So, what needs to change?

While the government’s focus on improving initial teacher training and CPD opportunities for teachers is welcome, this isn’t yet matched with clear guarantees for teachers to time off for training and development, and it needs to be.

Teachers tell us that an entitlement to CPD for all teachers, including for supply teachers, would help to improve morale. And we also need to see better wellbeing and welfare support for teachers, too, and an end to punitive absence management procedures.

The cause of the workload and wellbeing crisis in schools is a lack of resilience or competence on the part of teachers and headteachers.

Urgent reform is needed to the structures within which schools operate – curriculum and assessment, appraisal and accountability – and there must be a much greater emphasis on collaboration coupled with a duty for all agencies working with children and young people to cooperate, collaborate and work together in the interests of children, young people and families.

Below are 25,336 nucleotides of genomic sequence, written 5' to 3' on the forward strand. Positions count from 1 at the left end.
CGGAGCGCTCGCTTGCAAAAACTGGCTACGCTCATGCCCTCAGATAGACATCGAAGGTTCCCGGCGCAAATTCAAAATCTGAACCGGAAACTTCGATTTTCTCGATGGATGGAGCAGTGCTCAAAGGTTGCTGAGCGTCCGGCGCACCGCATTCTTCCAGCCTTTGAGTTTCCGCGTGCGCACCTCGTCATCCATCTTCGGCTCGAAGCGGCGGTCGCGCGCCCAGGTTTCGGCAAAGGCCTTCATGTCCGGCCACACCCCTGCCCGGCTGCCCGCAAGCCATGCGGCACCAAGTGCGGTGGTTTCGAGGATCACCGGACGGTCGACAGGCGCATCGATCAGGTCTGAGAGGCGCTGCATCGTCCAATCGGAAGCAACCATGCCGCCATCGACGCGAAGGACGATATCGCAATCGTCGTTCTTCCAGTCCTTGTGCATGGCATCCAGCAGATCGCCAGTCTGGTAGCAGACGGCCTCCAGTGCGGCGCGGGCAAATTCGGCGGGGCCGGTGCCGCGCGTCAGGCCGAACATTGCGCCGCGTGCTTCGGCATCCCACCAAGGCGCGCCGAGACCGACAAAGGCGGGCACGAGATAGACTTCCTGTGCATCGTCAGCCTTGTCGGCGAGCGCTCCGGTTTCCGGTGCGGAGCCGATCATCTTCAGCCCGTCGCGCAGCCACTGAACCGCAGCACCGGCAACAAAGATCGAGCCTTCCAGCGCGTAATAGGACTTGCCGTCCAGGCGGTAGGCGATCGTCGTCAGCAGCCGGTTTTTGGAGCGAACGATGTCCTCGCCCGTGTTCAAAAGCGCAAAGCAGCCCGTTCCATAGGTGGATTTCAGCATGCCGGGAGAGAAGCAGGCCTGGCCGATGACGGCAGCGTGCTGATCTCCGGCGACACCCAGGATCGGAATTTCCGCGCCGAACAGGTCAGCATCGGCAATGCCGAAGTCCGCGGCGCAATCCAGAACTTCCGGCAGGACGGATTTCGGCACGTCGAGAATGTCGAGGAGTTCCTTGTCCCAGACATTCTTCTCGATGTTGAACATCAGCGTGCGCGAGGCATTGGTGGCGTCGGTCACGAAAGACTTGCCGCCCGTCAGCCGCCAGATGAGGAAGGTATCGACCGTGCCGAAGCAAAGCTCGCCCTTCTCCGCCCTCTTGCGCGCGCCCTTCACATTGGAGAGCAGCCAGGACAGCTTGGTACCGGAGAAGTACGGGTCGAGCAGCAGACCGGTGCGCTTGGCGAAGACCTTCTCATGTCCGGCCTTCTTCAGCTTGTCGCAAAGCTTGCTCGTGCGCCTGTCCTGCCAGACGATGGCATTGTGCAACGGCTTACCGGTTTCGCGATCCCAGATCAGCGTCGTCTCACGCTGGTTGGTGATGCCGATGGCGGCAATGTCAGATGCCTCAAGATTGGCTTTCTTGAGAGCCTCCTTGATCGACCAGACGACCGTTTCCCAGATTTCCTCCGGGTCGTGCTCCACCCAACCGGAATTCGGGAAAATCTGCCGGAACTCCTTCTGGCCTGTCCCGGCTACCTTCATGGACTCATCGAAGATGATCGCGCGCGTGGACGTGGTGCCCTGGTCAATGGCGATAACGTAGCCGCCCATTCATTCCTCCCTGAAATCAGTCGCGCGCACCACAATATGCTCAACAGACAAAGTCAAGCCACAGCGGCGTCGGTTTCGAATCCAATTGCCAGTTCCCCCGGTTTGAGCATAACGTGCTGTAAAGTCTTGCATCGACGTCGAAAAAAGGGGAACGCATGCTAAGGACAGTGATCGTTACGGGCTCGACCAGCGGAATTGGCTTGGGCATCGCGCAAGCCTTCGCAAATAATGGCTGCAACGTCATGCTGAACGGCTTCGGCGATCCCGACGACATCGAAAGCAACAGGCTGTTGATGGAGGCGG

The government needs to restore the systems it deliberately stripped away a decade ago.

With the forthcoming Schools White Paper and an expected Green Paper on SEND, ministers must set out their plans to better support the work of classroom teachers and to guarantee schools the additional resources and support they need.

It is right that the government begins to reverse cuts to school budgets, but the deep cuts to local authority children’s services must also be addressed if no child is to be left behind.

Teachers and headteachers cannot simply be expected to soldier on. And no teacher should ever be expected to sacrifice their mental or physical health just to do their job. We need to see better support for teachers in the classroom, but also wraparound support for children and families, too.